Lieberg, Owen S. The First Air Race: The International Competition at Reims, 1909. Garden City, New York: Doubleday, 1974.
Marck, Bernard. Women Aviators: From Amelia Earhart to Sally Ride, Making History in Air and Space. Paris: Flammariion, 2009.
Pawlak, Debra Ann. “The Baroness of Flight,” Aviation History (July 1, 2008).
Villard, Henry Serrano, and William M. Allen, Jr. Looping the Loop: Posters of Flight. Carlsbad, California: Kales Press, 2000.
Voisin, Gabriel. Men, Women, and 10,000 Kites. London: Putnam, 1963

Magazine articles:
Air Trails, July, 1953 – “The Brave Baroness – First Licensed Ladybird,” Harry Harper, pp. 19-21, 56, 58.
Flying, March, 1957 – “The Intrepid First Lade of Flight,” Harry Harper, pp. 34, 84-85.
Icare, Revue de l’Aviation, edited by SNPL France ALPA (Association des Pilotes de Ligne), December 2012, vol.
            no. 223 – Courses et Meetings Aeriens de la Belle Epoque (1909-1914) – Vol. 2: 1910, pp 12-12, 18, 86-
            88, 95 (a French language publication).
Knitting Traditions, Fall, 2017 - "Aviation's Baroness: Elise Raymonde de Laroche," Denise Lavoie, pp. 22-27.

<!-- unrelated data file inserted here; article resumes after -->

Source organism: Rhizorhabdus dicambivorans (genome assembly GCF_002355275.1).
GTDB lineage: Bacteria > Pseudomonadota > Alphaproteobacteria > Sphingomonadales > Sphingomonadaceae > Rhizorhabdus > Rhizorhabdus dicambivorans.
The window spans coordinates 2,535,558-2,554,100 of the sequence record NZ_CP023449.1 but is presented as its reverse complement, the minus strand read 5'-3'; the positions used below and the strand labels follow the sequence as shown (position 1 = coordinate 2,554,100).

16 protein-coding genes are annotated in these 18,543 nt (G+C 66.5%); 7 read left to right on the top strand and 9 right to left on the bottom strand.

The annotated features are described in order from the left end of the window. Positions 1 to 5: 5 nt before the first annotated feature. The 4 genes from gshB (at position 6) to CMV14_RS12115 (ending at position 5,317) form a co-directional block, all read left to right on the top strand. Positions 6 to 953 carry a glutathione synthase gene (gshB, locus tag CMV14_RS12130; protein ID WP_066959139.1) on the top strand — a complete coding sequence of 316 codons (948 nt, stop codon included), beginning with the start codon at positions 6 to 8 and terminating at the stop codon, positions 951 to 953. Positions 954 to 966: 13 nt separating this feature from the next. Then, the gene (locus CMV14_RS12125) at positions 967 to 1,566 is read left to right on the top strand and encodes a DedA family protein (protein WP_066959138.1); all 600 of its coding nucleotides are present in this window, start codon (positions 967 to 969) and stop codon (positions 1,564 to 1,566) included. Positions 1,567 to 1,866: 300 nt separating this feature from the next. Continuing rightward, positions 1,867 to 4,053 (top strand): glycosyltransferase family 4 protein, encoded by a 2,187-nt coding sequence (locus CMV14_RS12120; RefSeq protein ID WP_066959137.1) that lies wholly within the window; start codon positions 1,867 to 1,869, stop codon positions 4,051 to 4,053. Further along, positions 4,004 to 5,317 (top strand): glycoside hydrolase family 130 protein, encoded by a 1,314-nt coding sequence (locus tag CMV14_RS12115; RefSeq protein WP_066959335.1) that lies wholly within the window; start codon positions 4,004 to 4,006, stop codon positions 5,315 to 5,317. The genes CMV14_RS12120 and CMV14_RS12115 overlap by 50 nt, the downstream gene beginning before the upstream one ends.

Friday, November 2, 2018

The Most Wonderful Time of the Year ... Almost

Ok, my fellow makers - November is here!!!!! My absolute favorite month of the year, because we now can focus on all things U.S. Thanksgiving ... and Indie Gift-a-long making. 

Oh yes, my maker friends, we are just weeks away from that gifty-making-marathon known as the Indie Gift-a-long. While I will not be a forum moderator this year, I do intend on being a participating designer, and I am getting all of my design-y administrative ducks in a row in time for the designer sign-up period, which starts November 14. 

Of course, I am still completing projects in my hosted make-a-long for Slow Fashion October, featuring the designs from Five(ish) Easy Pieces, as well as finishing up the test for The Lost Tee. Nevertheless, I am still super excited that soon we'll all be a-GALing: celebrating another great year of indie design, making gifts, and eating turkey sandwiches. 

To help get things kicked off, I am now making available to the general public the thank you holiday design I gave to my newsletter subscribers and Ravelry group members last November - the Rustic and Jeweled Winter Snowflake. This one-skein project (compliments of Malabrigo Rasta) works up in an afternoon. If you decide, like me, to hand-bead it after blocking ... well ... then it will take just a leeeeetle bit longer to complete. 

Nevertheless, it looked rather dramatic last year decorating my front door, and I am looking forward to dressing up my space again this year in its holiday finery very soon.

But only after my other projects are completed. Head down, and bloggy update on those very soon.